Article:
The next election will reflect the results of the 2020 Census. That means a net shift of seats from Democrat-controlled states to those governed by Republicans. As a result, CA, IL, MI, NY, OH, PA, and WV will lose one seat. Winners will be CO, FL, MT, NC, and OR gaining a seat and Texas taking home the grand prize of two new seats.
How this plays out is left up to state legislatures. Republicans control the legislatures in 30 states. In 23 of those, they also control the statehouse. In Kansas and Kentucky, a Democrat governor faces a veto-proof Republican majority in the state legislature. In Democrat-controlled Colorado, redistricting is controlled by a “nonpartisan” commission.
Seven current Democrat congressmen were elected from districts that President Trump carried. Nancy Pelosi is House Speaker by only five votes.
In an ordinary year, the GOP would be considered poised to take back the House. This is not an ordinary year. The nation is becoming disenchanted with Democrat duplicity and malfeasance. The utter goat-f*** that was the 2020 Election has sensitized conservatives to the vulnerabilities in our election system, and 17 states have passed 28 different laws that the looney-left Brennan Center deems to be “restrictive.”
Into this waded the US Supreme Court. On July 1, in a case originating in Arizona known as Brnovich v. Democratic National Committee, the Supreme Court made federal judges meddling in elections much harder.
Brnovich vs. DNC on Scribd
When combined with the decision in Rucho v. Common Cause, which told federal courts that partisan gerrymandering was real and outside the scope of review by federal courts, a lot of potential exists for the GOP to crack open occupied zones within Red States and change the entire playing field, at federal and state level, for the next decade, so it won’t surprise you to find that the loudest voices against doing this are from the GOP.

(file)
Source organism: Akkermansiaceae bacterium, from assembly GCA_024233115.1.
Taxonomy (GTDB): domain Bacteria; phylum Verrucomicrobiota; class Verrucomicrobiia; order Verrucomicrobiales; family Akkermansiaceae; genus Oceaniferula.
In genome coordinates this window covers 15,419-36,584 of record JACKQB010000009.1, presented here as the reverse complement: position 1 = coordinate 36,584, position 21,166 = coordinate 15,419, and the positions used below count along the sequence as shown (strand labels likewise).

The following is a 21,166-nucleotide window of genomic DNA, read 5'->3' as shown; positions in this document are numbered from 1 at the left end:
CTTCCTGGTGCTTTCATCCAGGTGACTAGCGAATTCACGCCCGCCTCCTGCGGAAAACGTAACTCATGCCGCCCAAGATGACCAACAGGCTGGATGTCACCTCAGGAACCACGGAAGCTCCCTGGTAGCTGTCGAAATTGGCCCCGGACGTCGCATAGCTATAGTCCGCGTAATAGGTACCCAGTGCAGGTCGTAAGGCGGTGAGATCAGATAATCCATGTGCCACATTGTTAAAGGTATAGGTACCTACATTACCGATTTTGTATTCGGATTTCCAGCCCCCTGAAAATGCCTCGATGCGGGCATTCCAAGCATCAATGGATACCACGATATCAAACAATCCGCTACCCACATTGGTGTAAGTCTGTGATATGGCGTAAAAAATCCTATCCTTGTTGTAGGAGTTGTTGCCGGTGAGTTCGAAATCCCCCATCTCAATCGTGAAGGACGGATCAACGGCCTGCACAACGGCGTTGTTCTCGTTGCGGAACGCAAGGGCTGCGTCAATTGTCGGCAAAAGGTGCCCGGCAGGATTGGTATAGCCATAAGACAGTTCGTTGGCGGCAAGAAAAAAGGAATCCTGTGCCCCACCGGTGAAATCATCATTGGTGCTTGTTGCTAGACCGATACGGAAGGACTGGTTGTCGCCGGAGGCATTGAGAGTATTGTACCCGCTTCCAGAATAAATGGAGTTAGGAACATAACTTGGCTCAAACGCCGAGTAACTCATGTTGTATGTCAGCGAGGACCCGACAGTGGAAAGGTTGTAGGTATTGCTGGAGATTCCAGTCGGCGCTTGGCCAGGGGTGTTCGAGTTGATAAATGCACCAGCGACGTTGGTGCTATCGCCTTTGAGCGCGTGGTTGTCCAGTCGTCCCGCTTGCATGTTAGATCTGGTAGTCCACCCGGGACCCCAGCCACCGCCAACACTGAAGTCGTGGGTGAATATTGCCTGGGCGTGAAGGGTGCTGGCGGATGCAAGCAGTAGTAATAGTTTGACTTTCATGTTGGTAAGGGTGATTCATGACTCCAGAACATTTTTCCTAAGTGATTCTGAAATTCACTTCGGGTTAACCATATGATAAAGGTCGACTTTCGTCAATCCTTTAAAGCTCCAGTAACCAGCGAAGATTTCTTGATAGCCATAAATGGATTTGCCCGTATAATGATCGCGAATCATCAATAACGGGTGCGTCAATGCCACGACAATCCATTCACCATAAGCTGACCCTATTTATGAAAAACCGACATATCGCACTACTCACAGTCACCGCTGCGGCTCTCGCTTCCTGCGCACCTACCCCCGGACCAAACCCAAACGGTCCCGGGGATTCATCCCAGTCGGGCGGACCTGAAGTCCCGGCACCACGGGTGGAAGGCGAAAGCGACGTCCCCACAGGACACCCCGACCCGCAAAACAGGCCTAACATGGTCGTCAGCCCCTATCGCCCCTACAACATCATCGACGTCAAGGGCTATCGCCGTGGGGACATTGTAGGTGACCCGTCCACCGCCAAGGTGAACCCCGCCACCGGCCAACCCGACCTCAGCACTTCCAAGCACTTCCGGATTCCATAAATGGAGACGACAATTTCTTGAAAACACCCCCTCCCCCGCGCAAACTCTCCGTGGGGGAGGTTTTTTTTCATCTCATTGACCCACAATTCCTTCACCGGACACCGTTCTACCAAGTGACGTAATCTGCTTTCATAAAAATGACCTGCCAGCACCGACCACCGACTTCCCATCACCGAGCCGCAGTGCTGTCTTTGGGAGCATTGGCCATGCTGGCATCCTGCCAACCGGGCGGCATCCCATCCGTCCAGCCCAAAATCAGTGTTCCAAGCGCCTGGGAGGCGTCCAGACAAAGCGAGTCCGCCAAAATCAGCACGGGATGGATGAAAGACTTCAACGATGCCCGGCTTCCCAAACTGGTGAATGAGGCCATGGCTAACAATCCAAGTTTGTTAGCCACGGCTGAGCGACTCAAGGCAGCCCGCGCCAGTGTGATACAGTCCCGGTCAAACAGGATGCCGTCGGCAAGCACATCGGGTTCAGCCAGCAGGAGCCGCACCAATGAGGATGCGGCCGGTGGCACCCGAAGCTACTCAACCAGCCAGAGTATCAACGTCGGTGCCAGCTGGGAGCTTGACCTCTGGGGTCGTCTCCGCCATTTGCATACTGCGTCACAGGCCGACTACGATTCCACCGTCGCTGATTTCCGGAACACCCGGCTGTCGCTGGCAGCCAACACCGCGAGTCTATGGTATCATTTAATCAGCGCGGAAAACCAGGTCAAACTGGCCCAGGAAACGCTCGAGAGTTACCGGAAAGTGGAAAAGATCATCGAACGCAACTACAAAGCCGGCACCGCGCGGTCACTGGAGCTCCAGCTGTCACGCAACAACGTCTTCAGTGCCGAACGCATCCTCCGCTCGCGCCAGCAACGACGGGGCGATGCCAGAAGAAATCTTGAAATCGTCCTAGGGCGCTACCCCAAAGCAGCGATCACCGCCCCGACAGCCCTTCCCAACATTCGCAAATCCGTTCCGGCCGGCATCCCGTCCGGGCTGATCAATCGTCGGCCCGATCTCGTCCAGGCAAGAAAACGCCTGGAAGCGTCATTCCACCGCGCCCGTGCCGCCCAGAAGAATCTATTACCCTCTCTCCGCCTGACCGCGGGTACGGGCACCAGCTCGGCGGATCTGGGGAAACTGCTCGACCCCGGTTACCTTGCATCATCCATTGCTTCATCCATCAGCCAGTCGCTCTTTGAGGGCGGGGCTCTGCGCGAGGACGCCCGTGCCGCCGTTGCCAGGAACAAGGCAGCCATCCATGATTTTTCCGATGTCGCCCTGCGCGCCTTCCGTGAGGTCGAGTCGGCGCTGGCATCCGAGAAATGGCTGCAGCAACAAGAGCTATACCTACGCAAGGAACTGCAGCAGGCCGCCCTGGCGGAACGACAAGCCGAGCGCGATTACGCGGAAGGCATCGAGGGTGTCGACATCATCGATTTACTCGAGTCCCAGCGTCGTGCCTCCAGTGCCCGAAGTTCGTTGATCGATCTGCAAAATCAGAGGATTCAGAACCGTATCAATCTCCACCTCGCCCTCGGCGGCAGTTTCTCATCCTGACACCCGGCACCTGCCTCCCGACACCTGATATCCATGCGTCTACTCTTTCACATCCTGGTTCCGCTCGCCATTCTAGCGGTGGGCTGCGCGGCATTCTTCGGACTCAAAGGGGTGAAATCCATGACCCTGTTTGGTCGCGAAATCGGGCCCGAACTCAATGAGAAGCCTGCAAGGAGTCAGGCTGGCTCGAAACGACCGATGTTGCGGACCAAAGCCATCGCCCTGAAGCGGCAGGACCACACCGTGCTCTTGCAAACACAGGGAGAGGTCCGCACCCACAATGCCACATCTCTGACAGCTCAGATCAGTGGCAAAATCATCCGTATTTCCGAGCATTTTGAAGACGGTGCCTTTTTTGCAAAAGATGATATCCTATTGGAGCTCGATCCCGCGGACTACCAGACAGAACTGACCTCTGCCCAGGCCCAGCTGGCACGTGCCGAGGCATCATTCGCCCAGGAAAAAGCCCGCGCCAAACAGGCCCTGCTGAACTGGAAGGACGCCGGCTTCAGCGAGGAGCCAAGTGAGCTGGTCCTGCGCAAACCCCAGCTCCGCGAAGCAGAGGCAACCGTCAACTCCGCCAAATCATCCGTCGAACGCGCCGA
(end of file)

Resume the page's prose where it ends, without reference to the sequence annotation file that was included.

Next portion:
Kentucky’s GOP congressional delegation entered the redistricting cycle with an unusual request for their state legislative counterparts: leave Democratic Rep. John Yarmuth alone.
The group, which includes Senate Minority Leader Mitch McConnell, wants the state’s Republican supermajority to refrain from cracking Yarmuth’s Louisville-based district into three, even if that might deliver them control of all of Kentucky’s six House seats.
“It’s been my experience in studying history that when you get real cute, you end up in a lawsuit — and you lose it. And then the courts redraw the lines,” said Rep. James Comer (R-Ky.). “So my advice would be to keep Louisville blue.”
This kind of redistricting debate — over how aggressively Republicans should try to eliminate the remaining Democratic enclaves in red states — is playing out in cities across the upper South and Midwest. Local Republicans, eager to grow their numbers in Congress and provide launching pads for ambitious state legislators, might be more inclined to carve up those blue pockets. But others in the GOP are wary of a rapid and unpredictable political realignment that complicates the drawing of new maps — and the threat of the legal behemoth Democrats have assembled to counter them.
Unabashed partisan gerrymandering that was commonplace after 2010 is now giving some Republicans pause. Top party strategists are urging state mapmakers to play it safe and draw lines that can withstand demographic change throughout the decade and lawsuits.